The coronavirus pandemic has taken its toll on the world, with lives lost and economies shrinking.
For the most serious cases of coronavirus, patients require oxygen and ventilators. Health systems throughout the world have struggled to meet this need. In countries where electricity is unreliable, this is an additional challenge.
“There are two areas that can be challenging in these contexts. Generation and transmission. One quarter of sub-Saharan African facilities don’t have access to power – in many cases, though not all, because they’re far from the grid. One solution that can be implemented relatively quickly is a captive solar or solar minigrid installation, or a diesel generator, or a solar-diesel hybrid,” said Rob Fetter, senior policy associate at the Nicholas Institute for Environmental Policy Solutions.
Primary care facilities have seen some progress in recent times, according to Prashant Yadav senior fellow at the Center for Global Development’s (CGDev). Clinics have benefited from innovations, such as running vaccine fridges on propane, or small-scale solar.
“With Covid, there is a greater need for tertiary care and more sophisticated hospital setting. In an ICU, for instance, there is a significant need for power. Covid is making this problem much more visible,” Yadav said.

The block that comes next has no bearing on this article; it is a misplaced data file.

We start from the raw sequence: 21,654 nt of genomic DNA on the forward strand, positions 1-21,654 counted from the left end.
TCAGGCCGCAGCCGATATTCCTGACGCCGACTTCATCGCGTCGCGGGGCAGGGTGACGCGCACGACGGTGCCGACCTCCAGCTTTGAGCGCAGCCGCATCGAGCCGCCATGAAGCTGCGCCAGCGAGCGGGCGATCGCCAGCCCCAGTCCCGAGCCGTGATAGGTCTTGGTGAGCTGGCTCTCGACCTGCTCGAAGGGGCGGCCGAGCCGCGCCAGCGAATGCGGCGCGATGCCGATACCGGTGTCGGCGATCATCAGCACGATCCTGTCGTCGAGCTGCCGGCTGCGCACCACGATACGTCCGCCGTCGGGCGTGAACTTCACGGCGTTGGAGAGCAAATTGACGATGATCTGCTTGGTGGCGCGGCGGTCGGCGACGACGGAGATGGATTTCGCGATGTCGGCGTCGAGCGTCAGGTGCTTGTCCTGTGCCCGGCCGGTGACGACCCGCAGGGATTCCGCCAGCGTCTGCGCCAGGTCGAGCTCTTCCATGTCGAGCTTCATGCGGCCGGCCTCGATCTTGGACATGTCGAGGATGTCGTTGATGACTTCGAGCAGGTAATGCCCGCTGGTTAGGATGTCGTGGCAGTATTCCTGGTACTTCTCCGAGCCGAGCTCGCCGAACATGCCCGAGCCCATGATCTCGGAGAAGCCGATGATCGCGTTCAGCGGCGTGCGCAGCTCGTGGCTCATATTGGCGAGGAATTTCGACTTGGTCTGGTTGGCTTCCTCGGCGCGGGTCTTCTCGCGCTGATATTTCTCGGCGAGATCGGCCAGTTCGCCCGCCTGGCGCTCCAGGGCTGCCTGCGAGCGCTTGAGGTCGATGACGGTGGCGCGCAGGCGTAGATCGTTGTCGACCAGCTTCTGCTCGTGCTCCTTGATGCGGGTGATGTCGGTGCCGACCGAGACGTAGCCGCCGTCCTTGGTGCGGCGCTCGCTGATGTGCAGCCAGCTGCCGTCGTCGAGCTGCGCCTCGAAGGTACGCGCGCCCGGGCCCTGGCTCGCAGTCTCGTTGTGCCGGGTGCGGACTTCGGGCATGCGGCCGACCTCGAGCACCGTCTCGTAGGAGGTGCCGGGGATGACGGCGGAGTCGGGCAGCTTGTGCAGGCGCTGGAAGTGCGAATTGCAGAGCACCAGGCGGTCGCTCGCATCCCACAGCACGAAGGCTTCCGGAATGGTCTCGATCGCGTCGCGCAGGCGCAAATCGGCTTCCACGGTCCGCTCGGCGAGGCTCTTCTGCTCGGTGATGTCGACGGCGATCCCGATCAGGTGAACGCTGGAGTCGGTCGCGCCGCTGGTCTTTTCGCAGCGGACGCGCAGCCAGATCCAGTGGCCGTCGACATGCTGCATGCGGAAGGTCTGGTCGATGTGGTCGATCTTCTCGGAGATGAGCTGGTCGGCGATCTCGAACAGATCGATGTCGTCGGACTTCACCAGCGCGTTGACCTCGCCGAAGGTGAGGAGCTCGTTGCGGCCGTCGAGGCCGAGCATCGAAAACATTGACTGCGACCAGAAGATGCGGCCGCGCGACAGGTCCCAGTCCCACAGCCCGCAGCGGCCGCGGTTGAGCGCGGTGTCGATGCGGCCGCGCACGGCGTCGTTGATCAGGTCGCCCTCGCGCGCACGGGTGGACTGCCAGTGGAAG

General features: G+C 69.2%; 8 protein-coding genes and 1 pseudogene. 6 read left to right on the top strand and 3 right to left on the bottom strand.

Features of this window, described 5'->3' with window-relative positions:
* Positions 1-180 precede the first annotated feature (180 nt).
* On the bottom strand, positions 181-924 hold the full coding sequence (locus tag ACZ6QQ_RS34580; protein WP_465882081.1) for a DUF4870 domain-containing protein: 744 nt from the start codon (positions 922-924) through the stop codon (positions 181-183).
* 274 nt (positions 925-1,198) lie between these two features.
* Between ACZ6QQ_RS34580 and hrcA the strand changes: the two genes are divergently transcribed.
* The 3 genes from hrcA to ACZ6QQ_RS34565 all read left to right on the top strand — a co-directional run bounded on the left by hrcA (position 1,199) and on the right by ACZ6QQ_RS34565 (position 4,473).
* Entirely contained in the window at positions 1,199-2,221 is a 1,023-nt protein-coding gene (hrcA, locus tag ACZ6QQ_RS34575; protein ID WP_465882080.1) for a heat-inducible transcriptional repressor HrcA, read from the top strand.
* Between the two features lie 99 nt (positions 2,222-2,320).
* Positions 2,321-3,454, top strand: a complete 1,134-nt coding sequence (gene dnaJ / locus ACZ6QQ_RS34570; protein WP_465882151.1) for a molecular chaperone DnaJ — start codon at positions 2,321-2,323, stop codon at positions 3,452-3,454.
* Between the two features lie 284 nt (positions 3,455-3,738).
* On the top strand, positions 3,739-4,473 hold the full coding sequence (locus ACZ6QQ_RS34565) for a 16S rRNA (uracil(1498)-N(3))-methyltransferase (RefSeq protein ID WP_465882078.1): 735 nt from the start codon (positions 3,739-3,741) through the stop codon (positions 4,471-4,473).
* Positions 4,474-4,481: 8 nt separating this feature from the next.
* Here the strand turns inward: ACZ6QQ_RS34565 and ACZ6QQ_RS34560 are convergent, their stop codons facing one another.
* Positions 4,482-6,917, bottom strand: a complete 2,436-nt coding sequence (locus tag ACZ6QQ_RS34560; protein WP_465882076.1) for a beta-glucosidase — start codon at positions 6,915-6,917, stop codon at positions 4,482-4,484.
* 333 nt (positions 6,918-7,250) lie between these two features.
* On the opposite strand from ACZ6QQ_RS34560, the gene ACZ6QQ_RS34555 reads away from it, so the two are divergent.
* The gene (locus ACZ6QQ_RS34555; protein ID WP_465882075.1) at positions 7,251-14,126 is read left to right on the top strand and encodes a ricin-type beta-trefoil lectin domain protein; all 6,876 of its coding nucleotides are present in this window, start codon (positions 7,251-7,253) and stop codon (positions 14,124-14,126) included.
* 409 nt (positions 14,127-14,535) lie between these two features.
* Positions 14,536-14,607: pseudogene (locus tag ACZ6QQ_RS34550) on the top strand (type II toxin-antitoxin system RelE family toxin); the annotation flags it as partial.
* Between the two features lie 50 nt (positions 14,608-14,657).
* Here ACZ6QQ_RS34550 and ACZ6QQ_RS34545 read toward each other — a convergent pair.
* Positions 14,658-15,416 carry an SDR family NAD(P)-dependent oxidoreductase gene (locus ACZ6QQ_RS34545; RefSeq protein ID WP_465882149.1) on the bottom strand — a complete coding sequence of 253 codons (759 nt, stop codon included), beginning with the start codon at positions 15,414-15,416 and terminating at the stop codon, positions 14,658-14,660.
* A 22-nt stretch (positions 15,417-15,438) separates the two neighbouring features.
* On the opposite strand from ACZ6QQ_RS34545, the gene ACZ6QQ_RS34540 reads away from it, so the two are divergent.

One part of this problem can be addressed through innovation of equipment.
Progress can throw up new problems. An oxygen concentrator is an appealing solution, on the one hand, because it allows oxygen to be extracted from the surrounding air.
This allows healthcare facilities to skip deliveries of oxygen tanks but it does require continuous power.
“Having a patient on oxygen and then having a power failure can be more detrimental than no oxygen support,” Yadav said.
Some of the sophisticated equipment used in hospitals has not been designed for use in low resource settings, he continued. They may require purchases of independent power modules. Furthermore, if such equipment breaks down it can be challenging to repair.
New designs must be formulated in order to take into account such circumstances. Equipment “will need to be designed and built to be robust and power-spike proof. Equipment adaptation is being driven by private philanthropy, such as the Gates Foundation,” said Yadav.
Solar was the option endorsed by Melbourne University senior research fellow Hamish Graham for oxygen concentrators. “There were some challenges in finding the right local contractor for installation of the equipment.”
Beyond redesigning equipment, though, countries and institutions are also looking at how to tackle the power problem.
Historically, multilateral and bilateral funders had focused on efforts to extend the national grid, Fetter said.
“As countries move closer to universal access and focus on last-mile connections, average new connection costs get higher, even as there have been huge improvements in solar and battery capacity. So in the last few years, donors have shifted some resources to funding offgrid facilities…